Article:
Though prolonged exposure to interferons can induce apoptosis, suppress cell proliferation, and incur tissue damage, it is generally thought that those individuals that proceed to severe complications from COVID-19 may have inadequate interferon response. For this reason, interferon therapies have been considered in certain contexts, such as COPD, asthma, and cystic fibrosis which have proven to have blunted interferon-mediated host defenses.89 Should viruses make their way into the lung epithelial cell interior, the autophagy program is invoked to help clear toxic components and pathogens from the cytosol by delivering them to lysosomes for degradation. Unfortunately, excessive and uncontrolled autophagy can contribute to further respiratory distress, as has been seen in COPD.90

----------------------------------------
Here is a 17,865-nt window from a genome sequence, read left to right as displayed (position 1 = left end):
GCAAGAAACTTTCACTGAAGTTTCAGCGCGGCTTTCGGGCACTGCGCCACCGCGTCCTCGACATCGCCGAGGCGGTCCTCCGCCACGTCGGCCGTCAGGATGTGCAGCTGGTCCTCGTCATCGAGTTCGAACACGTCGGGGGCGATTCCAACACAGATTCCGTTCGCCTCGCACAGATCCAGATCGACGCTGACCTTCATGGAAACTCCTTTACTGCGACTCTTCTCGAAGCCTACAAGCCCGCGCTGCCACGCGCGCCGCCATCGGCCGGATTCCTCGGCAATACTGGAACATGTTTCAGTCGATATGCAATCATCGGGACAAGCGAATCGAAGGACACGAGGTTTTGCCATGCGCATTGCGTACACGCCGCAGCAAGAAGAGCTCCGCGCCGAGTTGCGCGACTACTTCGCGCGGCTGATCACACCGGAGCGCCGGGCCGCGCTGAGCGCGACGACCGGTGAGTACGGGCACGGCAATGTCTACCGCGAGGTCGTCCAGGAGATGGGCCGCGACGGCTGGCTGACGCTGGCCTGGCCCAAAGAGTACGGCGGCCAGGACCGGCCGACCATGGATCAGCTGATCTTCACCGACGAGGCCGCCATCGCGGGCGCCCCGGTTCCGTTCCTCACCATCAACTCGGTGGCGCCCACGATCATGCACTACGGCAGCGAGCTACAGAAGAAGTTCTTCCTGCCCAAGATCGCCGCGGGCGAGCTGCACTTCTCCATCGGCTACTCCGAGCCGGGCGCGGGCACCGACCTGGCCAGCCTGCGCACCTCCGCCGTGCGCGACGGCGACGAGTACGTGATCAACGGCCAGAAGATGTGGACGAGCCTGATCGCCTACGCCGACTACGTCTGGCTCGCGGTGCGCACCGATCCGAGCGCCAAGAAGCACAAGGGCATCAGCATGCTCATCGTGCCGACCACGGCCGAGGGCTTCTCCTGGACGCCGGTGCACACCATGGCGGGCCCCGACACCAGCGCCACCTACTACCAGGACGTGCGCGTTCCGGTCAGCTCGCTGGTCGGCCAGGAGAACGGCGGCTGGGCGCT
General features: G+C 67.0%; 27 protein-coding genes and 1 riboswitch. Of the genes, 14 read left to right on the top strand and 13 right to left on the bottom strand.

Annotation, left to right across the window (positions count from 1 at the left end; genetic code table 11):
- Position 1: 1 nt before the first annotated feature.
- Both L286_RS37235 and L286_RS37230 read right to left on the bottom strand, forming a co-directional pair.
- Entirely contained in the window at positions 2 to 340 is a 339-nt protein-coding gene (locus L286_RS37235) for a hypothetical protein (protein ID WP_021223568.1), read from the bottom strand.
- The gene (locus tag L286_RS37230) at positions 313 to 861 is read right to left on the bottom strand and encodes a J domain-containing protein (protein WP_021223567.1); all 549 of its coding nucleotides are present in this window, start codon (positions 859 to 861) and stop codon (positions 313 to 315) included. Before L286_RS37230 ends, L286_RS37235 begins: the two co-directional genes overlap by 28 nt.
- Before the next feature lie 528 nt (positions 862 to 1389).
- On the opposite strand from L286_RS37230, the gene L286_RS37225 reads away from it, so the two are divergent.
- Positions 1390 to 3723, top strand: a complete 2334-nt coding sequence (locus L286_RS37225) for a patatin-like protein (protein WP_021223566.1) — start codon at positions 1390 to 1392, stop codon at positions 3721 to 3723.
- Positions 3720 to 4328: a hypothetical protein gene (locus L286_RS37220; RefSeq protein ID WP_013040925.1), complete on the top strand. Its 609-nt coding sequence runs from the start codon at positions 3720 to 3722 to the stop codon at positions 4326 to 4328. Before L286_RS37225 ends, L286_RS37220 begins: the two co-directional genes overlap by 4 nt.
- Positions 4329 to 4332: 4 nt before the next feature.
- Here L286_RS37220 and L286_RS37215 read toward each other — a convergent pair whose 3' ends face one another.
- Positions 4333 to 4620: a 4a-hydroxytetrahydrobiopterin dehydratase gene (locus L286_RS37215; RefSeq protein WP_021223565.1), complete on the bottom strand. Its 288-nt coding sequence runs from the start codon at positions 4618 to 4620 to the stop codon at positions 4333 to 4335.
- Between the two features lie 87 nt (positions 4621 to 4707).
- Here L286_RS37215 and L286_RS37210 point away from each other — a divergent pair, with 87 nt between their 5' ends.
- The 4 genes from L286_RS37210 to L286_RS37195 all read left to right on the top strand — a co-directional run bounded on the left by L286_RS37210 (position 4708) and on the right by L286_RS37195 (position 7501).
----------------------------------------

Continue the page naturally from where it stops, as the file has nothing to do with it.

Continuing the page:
How asthma increases risk

One of the reasons that pre-existing asthma is such a risk factor for SARS-CoV-2 infection is because of the way that disease alters the airway epithelium by increasing fragility, lowering barrier function, disrupting antioxidant defense, up-regulating basal cell production of goblets, and impairing innate antiviral responses, particularly interferon-mediated ones.91 As a result, there is lower mucociliary clearance of viruses due to excessive mucus production in parallel with compromised antiviral immunity. Further, allergic, Th2-driven cytokine production will all but shut down secretion of antimicrobial peptides such as beta-defensin and LL-37.9293

This leads to higher viral proliferation in lungs, exponentially increased inflammation and, as suggested by one study, a “memory pool” of basal progenitor cells in the epithelium that can, for example, produce excessive amounts of IL33 — an interleukin known to induce helper T cells, mast cells, eosinophils, and basophils to produce type 2 cytokines.94